Matthew Butterick is already a known figure in “the legal copyright battle against AI” from another class-action lawsuit against Github’s CoPilot, a generative AI tool for code generation.

The Class-Action Lawsuit

In my latest post, I wrote about the open-source AI image generator, Stable Diffusion. The class-action lawsuit is targeted against the owner of Stable Diffusion, Stability AI, another famous AI image company, Midjourney, and the online art community, DevianArt.

However, the plaintiff’s complaint is formulated in a broad scope and is essentially taking on every generative AI model trained on copyrighted data – which all the big ones are, and in gigantic amounts.

In effect, if the San Francisco federal court decides to hear the case on the 19th of July, in spite of the defendants’ motions to dismiss, the court’s decision could massively impact a multi-trillion-dollar industry.


Overall, the trio of artists behind the class-action lawsuit is trying to impose a “yes” to two difficult copyright questions generative AI models give rise to – one relating to inputs and one relating to outputs:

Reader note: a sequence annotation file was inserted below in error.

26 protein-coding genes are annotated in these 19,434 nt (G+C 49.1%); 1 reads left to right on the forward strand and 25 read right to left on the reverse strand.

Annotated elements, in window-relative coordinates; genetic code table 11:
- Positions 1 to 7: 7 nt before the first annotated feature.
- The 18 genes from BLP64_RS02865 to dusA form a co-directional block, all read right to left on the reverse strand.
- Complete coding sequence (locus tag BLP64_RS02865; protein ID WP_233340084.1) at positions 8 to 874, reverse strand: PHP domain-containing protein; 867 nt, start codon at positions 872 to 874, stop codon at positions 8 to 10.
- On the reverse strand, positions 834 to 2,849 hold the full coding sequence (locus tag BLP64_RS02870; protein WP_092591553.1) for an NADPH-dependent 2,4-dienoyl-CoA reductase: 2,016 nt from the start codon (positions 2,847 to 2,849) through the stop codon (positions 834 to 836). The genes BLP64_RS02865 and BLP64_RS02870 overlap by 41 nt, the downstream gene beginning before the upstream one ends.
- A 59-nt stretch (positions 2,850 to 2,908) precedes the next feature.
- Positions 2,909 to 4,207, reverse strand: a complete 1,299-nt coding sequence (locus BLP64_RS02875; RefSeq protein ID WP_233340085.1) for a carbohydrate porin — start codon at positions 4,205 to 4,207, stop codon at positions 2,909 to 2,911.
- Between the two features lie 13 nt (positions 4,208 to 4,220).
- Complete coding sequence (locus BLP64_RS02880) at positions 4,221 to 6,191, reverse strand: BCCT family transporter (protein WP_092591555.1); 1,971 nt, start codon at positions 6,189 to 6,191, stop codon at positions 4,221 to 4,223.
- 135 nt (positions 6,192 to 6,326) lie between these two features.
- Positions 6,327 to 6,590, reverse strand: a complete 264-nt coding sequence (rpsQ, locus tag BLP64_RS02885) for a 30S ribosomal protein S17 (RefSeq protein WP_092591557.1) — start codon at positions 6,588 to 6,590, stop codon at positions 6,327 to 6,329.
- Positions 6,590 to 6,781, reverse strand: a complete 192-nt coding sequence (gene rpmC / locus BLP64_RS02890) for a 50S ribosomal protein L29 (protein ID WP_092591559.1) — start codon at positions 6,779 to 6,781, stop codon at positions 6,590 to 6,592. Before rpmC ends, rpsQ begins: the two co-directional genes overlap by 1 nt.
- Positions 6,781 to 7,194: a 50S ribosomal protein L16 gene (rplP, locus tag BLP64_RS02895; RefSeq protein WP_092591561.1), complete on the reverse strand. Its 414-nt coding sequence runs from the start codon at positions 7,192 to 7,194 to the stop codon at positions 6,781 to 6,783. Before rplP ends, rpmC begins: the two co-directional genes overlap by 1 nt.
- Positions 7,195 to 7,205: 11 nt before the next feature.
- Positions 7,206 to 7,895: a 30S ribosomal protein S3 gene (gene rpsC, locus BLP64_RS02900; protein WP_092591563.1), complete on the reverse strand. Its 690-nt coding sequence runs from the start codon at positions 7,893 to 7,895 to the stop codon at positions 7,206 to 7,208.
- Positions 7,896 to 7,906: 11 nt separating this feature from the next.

1. The input question: Should developers obtain permission and/or pay a license to right holders for using their copyrighted material in the training process of an AI?
  1. The output question: If a generative AI product generates output that looks similar to a piece of work created by a human artist, can the right holder make infringement claims against the provider?

I am not an expert in US copyright law, just an observer with a neutral stance on the questions. Based on my research, I believe the answer to the first question is “no”, while the second question is more problematic to answer, and may depend on a case-by-case assessment.